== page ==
He Doesn’t Do Housework

The other day, someone asked me if Wes helps out much around the house.

I thought for a second before answering.  I always want to speak highly of Wes, to “praise him at the city gates,” so to speak, because I know that’s what God calls me to do as his helper and his wife.  Most of the time, though, I speak highly of him simply because he lives up to every wonderful thing I could say.  And, more than that, because I love him and think he’s the greatest guy in the world.  Honestly!

But housework?  Wes once told me that if I die before he does, he’s going to preach my funeral, mainly so he can cry from the pulpit and beg someone to come help him with the laundry, help him clean the house, help him fix the girls’ hair, help him figure out my accounting system, and please — for the love of all that is good! — help him find the remote control because he can never find it on his own.  (I told him to just parade out the girls, looking so pathetic after he’s fixed their hair, and he’ll have tons of ladies wanting to help him out.  He’ll be remarried before he can preach the graveside service.  I honestly, sincerely pray for this to happen!)

Obviously, he doesn’t help out much.

Now, before you gasp and begin to tell me about YOUR wonderful son or husband or random stranger down the street, who helps with EVERYTHING, let me explain that I think Wes does MORE than his share of things when it comes to being a part of the Faulk Four.  I read so many mommy blogs about ALL that we do as stay-at-home moms and how our men just don’t always get how hard our lives are.  And while being at home and managing a home and training children and being a homemaker can be hard… most of our men (especially if we have the luxury of being at home) are working even harder than we are, honestly.


While I’m at home, doing (oh, woe is me!) everything by myself, Wes is…

– Getting up at the crack of dawn to get in his quiet time and his workout because he’s always on call as a pastor and the opportunity may not be there at the end of the typical work day.

– Going to work, every day, no matter what.

– Working on the hard days, persevering even when things are not sunshine and kittens at the church, walking with people through difficulties, dealing with one issue after the other, being an administrator, being a counselor, being a teacher, being a fix-it-all guy, being a pastor, being who God has called him to be.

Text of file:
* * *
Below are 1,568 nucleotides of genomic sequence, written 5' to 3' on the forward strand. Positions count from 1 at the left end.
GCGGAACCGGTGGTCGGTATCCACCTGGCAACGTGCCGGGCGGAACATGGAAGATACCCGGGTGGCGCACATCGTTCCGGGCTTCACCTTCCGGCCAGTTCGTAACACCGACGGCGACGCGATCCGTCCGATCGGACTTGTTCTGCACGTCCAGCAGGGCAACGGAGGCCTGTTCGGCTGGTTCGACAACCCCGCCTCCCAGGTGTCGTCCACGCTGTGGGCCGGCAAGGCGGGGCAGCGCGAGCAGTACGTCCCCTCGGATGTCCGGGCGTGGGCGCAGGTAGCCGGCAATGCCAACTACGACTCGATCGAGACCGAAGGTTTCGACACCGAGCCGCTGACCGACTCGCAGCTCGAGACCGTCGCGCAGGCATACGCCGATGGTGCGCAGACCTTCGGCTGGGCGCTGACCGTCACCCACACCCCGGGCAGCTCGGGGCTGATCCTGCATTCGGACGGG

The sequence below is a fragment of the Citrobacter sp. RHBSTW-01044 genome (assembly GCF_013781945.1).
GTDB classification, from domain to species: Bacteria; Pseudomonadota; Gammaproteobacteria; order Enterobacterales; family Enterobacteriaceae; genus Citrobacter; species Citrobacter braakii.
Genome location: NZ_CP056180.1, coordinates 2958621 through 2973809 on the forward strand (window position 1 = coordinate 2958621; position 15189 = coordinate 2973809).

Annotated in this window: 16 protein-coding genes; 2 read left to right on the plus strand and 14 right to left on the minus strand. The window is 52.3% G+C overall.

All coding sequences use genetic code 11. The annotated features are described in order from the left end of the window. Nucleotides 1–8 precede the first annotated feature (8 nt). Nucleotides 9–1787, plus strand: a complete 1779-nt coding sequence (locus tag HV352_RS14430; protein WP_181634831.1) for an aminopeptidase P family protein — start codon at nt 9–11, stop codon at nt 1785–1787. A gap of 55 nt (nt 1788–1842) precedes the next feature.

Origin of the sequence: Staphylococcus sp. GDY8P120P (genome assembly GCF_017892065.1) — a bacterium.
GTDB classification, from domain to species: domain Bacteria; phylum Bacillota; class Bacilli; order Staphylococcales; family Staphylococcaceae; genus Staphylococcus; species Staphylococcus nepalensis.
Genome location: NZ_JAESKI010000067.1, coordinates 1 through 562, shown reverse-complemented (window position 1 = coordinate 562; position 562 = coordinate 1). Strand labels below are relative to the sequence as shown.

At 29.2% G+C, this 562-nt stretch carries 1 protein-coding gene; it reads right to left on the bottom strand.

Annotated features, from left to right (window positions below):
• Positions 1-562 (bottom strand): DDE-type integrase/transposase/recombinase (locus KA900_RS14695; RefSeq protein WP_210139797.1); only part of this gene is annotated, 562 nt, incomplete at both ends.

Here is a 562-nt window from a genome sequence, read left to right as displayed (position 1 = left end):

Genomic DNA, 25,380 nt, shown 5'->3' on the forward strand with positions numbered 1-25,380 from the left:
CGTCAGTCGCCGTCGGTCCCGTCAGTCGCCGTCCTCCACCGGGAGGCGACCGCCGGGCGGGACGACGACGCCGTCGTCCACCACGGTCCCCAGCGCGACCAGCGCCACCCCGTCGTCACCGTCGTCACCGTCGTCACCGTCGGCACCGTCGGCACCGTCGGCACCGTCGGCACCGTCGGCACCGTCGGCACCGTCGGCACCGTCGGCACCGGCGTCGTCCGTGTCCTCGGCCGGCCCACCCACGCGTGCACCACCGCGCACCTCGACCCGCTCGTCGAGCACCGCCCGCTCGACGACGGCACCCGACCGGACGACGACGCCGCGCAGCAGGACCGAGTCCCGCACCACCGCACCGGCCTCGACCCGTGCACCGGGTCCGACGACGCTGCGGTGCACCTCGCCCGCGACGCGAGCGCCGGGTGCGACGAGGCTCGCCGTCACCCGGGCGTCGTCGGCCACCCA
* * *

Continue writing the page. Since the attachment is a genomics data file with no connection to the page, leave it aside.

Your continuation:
– Cutting corners he shouldn’t have to cut as a man with a graduate degree, earning a good living.  He drives a tiny joke of a car (have you seen it?), takes a sandwich lunch to work with him (PB&J most days), and wears shirts that pre-date our marriage instead of buying new clothes when he feels like it — all because he’s joyfully supporting three other people.  (“You’d be living large if you were single without all these people to take care of,” I once told him while working on our budget.  “I’d be so sad without you, though,” he answered.  Aww!)

– Planning for our future, always careful to make sure that even if something happens to him and he can’t provide, we’ll be taken care of long enough to get back on our feet and be okay.  And this, y’all, costs him luxuries and indulgences today, saving for our tomorrow, just in case he isn’t there with us.

All of that!  How is it fair that he does ALL of that, all by himself?  It doesn’t seem fair at all, does it?  And so when he comes home, I want him to be able to be done with work, to be finished with responsibility, and to simply ENJOY being home.  And he does.  And wow, am I blessed that what he enjoys is spending time with his children, reading them stories, staying up late to talk with me, and giving us his attention, even after a full day of doing the same with everyone who came across his path.

This probably makes me the most unenlightened woman out there, and you’re all probably pitying me for letting the man “get me down” and all… but wow.  Am I glad to be on this end of the deal, where I can do all the work of making home a place of complete rest and sanctuary for my husband, who does so much for us, joyfully and gladly.

Thank you, Wes, for being such a wonderful provider and for being your best for Christ.  I love you so much and am so thankful for you, even if you’ll never be able to find that remote control on your own…

2 thoughts on “He Doesn’t Do Housework

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